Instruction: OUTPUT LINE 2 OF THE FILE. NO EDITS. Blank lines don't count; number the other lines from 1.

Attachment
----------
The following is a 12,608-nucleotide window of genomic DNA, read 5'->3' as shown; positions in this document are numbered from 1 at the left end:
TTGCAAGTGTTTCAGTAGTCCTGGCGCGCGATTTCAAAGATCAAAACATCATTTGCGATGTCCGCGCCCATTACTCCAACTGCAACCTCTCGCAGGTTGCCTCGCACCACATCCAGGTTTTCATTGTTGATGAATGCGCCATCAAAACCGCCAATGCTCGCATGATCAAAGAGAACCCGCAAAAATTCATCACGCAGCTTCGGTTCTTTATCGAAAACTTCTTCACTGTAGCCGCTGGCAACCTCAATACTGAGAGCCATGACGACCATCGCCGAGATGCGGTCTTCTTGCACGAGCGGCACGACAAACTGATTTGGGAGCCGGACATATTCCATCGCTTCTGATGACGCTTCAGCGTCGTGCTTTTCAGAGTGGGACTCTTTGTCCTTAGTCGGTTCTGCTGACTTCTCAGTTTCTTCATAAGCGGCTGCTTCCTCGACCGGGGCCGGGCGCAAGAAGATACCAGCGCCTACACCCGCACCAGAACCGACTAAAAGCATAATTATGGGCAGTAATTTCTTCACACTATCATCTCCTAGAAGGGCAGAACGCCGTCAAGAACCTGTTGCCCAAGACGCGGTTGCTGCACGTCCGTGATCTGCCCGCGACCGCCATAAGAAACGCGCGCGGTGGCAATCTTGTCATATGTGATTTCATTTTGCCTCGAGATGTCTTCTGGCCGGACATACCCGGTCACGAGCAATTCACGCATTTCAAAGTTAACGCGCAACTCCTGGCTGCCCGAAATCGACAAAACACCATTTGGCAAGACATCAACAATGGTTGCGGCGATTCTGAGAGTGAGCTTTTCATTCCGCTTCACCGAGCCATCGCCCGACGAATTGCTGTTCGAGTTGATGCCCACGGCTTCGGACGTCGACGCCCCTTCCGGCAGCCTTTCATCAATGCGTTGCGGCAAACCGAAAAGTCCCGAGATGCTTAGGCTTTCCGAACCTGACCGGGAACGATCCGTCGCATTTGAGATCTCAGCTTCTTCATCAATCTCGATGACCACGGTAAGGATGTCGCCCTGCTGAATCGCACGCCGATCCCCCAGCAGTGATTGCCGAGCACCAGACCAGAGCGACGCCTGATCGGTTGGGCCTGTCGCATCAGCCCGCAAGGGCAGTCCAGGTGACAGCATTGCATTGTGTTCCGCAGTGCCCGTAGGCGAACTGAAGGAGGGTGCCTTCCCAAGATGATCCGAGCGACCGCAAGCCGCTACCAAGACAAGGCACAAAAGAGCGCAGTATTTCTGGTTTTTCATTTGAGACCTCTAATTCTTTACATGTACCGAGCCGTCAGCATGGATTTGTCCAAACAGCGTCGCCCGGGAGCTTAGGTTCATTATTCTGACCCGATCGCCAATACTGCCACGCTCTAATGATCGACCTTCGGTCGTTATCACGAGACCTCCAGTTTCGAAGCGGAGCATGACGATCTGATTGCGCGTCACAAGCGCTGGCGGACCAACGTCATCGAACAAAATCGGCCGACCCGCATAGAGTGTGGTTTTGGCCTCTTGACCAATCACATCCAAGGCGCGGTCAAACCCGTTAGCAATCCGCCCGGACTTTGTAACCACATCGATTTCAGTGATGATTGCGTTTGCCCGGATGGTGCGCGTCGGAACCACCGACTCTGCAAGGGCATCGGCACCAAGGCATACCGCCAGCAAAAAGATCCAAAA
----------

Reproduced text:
TTGCAAGTGTTTCAGTAGTCCTGGCGCGCGATTTCAAAGATCAAAACATCATTTGCGATGTCCGCGCCCATTACTCCAACTGCAACCTCTCGCAGGTTGCCTCGCACCACATCCAGGTTTTCATTGTTGATGAATGCGCCATCAAAACCGCCAATGCTCGCATGATCAAAGAGAACCCGCAAAAATTCATCACGCAGCTTCGGTTCTTTATCGAAAACTTCTTCACTGTAGCCGCTGGCAACCTCAATACTGAGAGCCATGACGACCATCGCCGAGATGCGGTCTTCTTGCACGAGCGGCACGACAAACTGATTTGGGAGCCGGACATATTCCATCGCTTCTGATGACGCTTCAGCGTCGTGCTTTTCAGAGTGGGACTCTTTGTCCTTAGTCGGTTCTGCTGACTTCTCAGTTTCTTCATAAGCGGCTGCTTCCTCGACCGGGGCCGGGCGCAAGAAGATACCAGCGCCTACACCCGCACCAGAACCGACTAAAAGCATAATTATGGGCAGTAATTTCTTCACACTATCATCTCCTAGAAGGGCAGAACGCCGTCAAGAACCTGTTGCCCAAGACGCGGTTGCTGCACGTCCGTGATCTGCCCGCGACCGCCATAAGAAACGCGCGCGGTGGCAATCTTGTCATATGTGATTTCATTTTGCCTCGAGATGTCTTCTGGCCGGACATACCCGGTCACGAGCAATTCACGCATTTCAAAGTTAACGCGCAACTCCTGGCTGCCCGAAATCGACAAAACACCATTTGGCAAGACATCAACAATGGTTGCGGCGATTCTGAGAGTGAGCTTTTCATTCCGCTTCACCGAGCCATCGCCCGACGAATTGCTGTTCGAGTTGATGCCCACGGCTTCGGACGTCGACGCCCCTTCCGGCAGCCTTTCATCAATGCGTTGCGGCAAACCGAAAAGTCCCGAGATGCTTAGGCTTTCCGAACCTGACCGGGAACGATCCGTCGCATTTGAGATCTCAGCTTCTTCATCAATCTCGATGACCACGGTAAGGATGTCGCCCTGCTGAATCGCACGCCGATCCCCCAGCAGTGATTGCCGAGCACCAGACCAGAGCGACGCCTGATCGGTTGGGCCTGTCGCATCAGCCCGCAAGGGCAGTCCAGGTGACAGCATTGCATTGTGTTCCGCAGTGCCCGTAGGCGAACTGAAGGAGGGTGCCTTCCCAAGATGATCCGAGCGACCGCAAGCCGCTACCAAGACAAGGCACAAAAGAGCGCAGTATTTCTGGTTTTTCATTTGAGACCTCTAATTCTTTACATGTACCGAGCCGTCAGCATGGATTTGTCCAAACAGCGTCGCCCGGGAGCTTAGGTTCATTATTCTGACCCGATCGCCAATACTGCCACGCTCTAATGATCGACCTTCGGTCGTTATCACGAGACCTCCAGTTTCGAAGCGGAGCATGACGATCTGATTGCGCGTCACAAGCGCTGGCGGACCAACGTCATCGAACAAAATCGGCCGACCCGCATAGAGTGTGGTTTTGGCCTCTTGACCAATCACATCCAAGGCGCGGTCAAACCCGTTAGCAATCCGCCCGGACTTTGTAACCACATCGATTTCAGTGATGATTGCGTTTGCCCGGATGGTGCGCGTCGGAACCACCGACTCTGCAAGGGCATCGGCACCAAGGCATACCGCCAGCAAAAAGATCCAAAA